Bragg, Belinda Lesley (2006-08). When will states talk? Predicting the initiation of conflict management in interstate crises. Doctoral Dissertation. Thesis uri icon

abstract

  • This research addresses the question of why some crises between states are resolved through negotiated agreements while others result in continued conflict or escalate to war. The model deviates from previous approaches to the study of conflict management in four key ways: 1) management is treated as a conflict strategy rather than an outcome; 2) costs, rather than calculation of the relative benefits of conflict over management, motivate the initiation of conflict management; 3) the conceptualization of costs is broadened to incorporate subjective factors; and 4) issue salience is proposed to determine the threshold at which an actor??????s preference for conflict over management changes. The central question this conceptualization raises, therefore, is what factors influence actors?????? strategy choices during a crisis. The theory proposes that, when it comes to the initiation of conflict management, it is costs that dominate the decision process. Or as Jackman (1993) so succinctly puts it; ??????for those confronted with a very restricted range of available alternatives extending from horrendous to merely awful, minimizing pain is the same as maximizing utility??????. Both experimental and statistical methodologies are used to test the hypotheses derived from the theory. Original experimental data were collected from experiments run on undergraduate students at Texas A&M University. For the statistical analysis a data set of interstate crises and negotiation behavior was compiled using data from the SHERFACS and International Crisis Behavior data sets and data collected specifically for this research. This multi-method approach was chosen because of the nature of the questions being examined and in order to minimize the limitations of the individual methodologies. The experimental tests demonstrate that the expectations of the model are supported in the controlled environment of the experiment. The results from the empirical analysis were, within the restrictions of the data, consistent with both theoretical expectations and the experimental results.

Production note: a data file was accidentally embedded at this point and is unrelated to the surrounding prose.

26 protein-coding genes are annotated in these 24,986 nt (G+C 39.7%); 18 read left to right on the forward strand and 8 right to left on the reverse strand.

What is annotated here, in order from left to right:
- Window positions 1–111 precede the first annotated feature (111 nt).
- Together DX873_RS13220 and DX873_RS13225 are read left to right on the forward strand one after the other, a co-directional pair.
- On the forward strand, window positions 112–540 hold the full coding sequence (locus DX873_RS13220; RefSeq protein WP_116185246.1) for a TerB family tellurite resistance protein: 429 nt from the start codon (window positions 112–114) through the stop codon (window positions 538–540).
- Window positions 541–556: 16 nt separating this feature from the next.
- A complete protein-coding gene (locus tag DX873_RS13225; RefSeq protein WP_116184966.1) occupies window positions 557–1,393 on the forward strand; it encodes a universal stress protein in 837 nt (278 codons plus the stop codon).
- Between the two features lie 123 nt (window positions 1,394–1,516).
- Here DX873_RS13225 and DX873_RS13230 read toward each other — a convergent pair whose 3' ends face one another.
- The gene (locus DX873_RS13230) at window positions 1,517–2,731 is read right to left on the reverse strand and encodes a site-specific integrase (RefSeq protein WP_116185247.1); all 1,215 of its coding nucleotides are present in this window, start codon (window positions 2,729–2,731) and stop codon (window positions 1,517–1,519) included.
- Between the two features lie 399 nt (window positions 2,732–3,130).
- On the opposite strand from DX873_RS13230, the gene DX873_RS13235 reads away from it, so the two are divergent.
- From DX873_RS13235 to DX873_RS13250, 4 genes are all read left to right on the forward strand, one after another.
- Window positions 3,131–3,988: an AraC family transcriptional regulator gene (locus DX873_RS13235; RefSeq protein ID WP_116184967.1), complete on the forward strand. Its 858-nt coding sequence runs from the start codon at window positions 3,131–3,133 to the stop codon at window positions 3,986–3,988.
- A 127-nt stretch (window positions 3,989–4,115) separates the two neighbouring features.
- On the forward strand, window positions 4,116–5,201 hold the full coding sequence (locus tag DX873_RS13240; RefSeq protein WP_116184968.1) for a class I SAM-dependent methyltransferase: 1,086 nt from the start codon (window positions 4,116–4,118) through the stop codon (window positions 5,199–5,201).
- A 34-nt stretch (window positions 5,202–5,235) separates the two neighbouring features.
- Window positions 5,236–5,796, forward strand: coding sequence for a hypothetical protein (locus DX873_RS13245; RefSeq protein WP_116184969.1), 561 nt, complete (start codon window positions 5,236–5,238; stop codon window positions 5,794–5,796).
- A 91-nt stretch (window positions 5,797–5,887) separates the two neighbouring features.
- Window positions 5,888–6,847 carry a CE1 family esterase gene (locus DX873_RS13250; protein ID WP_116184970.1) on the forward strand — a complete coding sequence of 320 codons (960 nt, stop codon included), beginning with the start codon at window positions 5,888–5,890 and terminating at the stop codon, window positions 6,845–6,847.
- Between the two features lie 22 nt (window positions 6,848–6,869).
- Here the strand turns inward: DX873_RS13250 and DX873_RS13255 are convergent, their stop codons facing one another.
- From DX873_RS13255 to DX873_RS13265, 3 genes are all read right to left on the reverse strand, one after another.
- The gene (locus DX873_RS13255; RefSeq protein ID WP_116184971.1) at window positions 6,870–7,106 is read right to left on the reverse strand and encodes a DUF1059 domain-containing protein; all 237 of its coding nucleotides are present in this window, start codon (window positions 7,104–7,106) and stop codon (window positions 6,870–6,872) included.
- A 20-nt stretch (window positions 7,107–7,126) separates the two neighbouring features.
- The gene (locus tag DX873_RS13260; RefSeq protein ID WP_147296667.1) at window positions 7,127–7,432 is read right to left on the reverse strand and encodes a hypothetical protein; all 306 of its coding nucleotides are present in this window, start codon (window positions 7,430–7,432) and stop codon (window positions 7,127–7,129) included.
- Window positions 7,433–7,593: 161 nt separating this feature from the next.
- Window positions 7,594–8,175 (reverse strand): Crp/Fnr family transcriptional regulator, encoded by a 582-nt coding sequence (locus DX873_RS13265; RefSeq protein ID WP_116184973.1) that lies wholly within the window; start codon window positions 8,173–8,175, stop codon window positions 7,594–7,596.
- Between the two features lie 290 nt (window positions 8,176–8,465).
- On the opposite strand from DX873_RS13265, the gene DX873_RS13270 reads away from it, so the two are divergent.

• This research addresses the question of why some crises between states are resolved
    through negotiated agreements while others result in continued conflict or escalate to war.
    The model deviates from previous approaches to the study of conflict management in four
    key ways: 1) management is treated as a conflict strategy rather than an outcome; 2) costs,
    rather than calculation of the relative benefits of conflict over management, motivate the
    initiation of conflict management; 3) the conceptualization of costs is broadened to
    incorporate subjective factors; and 4) issue salience is proposed to determine the threshold
    at which an actor??????s preference for conflict over management changes.
    The central question this conceptualization raises, therefore, is what factors
    influence actors?????? strategy choices during a crisis. The theory proposes that, when it comes to
    the initiation of conflict management, it is costs that dominate the decision process. Or as
    Jackman (1993) so succinctly puts it; ??????for those confronted with a very restricted range of
    available alternatives extending from horrendous to merely awful, minimizing pain is the
    same as maximizing utility??????.
    Both experimental and statistical methodologies are used to test the hypotheses
    derived from the theory. Original experimental data were collected from experiments run on undergraduate students at Texas A&M University. For the statistical analysis a data set of
    interstate crises and negotiation behavior was compiled using data from the SHERFACS
    and International Crisis Behavior data sets and data collected specifically for this research. This
    multi-method approach was chosen because of the nature of the questions being examined
    and in order to minimize the limitations of the individual methodologies. The experimental
    tests demonstrate that the expectations of the model are supported in the controlled
    environment of the experiment. The results from the empirical analysis were, within the
    restrictions of the data, consistent with both theoretical expectations and the experimental
    results.

publication date

  • August 2006